To shed light on the cellular landscape of the lungs, the discovAIR project makes use of several of the latest and most advanced scientific methods. These methods help us to see how genes are expressed on a cellular and spatial level. These cutting-edge methods include single-cell genomics, which was the foundation for the Science Breakthrough of the Year 2018, single-cell multimodal omics, Method of the Year 2019 by Nature Magazine, and spatial transcriptomics, Method of the Year 2020 by Nature Magazine.
We will use two approaches, the “cellular branch” and the “spatial branch” of the project. Together, these approaches will allow us to better understand the identities of the cells and the associated cell types. We will also learn how these different cell types are distributed within the healthy and diseased lung.
The Human Lung Cell Atlas, which is the main outcome of the discovAIR project, is the combination of the results from these two approaches. It can be thought of as an atlas or database that contains all characteristic properties of each cell in the lung.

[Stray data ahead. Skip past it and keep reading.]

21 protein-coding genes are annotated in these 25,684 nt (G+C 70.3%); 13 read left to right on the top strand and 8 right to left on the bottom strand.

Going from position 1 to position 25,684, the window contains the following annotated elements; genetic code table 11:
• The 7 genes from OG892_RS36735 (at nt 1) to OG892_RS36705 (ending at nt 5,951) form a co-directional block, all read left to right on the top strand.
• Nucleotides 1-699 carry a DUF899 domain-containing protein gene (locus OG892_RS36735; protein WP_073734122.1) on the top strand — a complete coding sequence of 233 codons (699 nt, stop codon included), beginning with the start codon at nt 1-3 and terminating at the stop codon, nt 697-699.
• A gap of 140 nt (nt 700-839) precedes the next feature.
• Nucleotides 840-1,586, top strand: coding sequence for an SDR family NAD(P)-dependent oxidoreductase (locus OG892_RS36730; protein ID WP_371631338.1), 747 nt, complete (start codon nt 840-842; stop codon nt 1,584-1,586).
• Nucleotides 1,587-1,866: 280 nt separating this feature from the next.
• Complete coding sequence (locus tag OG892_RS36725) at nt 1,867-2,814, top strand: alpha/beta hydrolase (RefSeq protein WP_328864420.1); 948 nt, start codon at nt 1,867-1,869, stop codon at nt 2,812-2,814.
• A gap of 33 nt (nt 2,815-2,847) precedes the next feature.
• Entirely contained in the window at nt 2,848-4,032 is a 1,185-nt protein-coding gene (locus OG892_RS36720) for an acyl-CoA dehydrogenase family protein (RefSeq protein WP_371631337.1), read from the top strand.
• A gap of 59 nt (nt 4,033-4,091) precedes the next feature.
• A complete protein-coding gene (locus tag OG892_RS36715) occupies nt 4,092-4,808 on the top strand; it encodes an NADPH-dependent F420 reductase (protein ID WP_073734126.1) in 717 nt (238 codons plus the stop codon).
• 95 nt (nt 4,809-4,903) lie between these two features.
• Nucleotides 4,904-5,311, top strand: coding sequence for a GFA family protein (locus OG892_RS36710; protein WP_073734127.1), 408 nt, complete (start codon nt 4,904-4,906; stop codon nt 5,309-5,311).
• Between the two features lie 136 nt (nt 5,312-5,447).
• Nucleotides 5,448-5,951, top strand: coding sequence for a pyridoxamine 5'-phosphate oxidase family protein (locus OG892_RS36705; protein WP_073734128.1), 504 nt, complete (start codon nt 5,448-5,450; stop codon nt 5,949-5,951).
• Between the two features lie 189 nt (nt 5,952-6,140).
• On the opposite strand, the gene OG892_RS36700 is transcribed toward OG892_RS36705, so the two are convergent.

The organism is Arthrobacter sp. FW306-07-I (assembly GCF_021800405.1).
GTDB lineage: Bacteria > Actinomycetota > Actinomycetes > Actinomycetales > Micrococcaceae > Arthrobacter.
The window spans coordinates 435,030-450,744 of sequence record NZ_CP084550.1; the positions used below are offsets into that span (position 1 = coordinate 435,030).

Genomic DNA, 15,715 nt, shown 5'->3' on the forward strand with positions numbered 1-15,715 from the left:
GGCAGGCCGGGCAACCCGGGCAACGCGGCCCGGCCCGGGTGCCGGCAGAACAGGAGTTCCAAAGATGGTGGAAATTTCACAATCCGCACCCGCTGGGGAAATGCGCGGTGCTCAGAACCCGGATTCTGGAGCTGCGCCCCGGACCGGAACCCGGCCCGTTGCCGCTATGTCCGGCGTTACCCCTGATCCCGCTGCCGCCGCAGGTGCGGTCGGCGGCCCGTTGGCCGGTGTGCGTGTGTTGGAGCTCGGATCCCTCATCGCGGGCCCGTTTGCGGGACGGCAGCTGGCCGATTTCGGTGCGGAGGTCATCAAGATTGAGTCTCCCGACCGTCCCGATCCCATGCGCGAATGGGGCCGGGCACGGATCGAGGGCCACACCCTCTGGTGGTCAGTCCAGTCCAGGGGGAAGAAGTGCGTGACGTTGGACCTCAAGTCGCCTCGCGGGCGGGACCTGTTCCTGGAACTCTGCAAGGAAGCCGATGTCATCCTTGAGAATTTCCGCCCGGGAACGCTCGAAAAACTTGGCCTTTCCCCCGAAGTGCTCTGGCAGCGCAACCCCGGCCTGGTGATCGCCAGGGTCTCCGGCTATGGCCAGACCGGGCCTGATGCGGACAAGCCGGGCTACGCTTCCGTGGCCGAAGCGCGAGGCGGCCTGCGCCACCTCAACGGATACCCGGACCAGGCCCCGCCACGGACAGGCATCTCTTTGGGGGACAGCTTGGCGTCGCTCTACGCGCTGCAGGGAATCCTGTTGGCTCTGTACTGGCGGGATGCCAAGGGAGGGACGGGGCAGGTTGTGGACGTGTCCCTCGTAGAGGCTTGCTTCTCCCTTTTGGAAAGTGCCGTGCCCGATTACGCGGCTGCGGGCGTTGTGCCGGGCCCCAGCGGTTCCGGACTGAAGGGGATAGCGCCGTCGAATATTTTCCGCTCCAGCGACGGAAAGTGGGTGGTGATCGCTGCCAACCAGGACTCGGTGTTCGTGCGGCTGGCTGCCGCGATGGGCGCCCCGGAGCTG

The results come from an unprecedentedly large number of specimens that were analysed in multiple labs across Europe. The Human Lung Cell Atlas will help researchers around the globe to better understand their own data by mapping their results against the Human Lung Cell Atlas as a reference.
Every single one of the approximately 37 trillion cells in our body carries the same genetic information. Yet, every cell is unique. They divide into many different cell classes and types:
Each cell type has specific morphologies and tasks within our body. On top of that, there are many subtypes and cell states that are still not understood, and which only became observable with the help of single-cell genomics.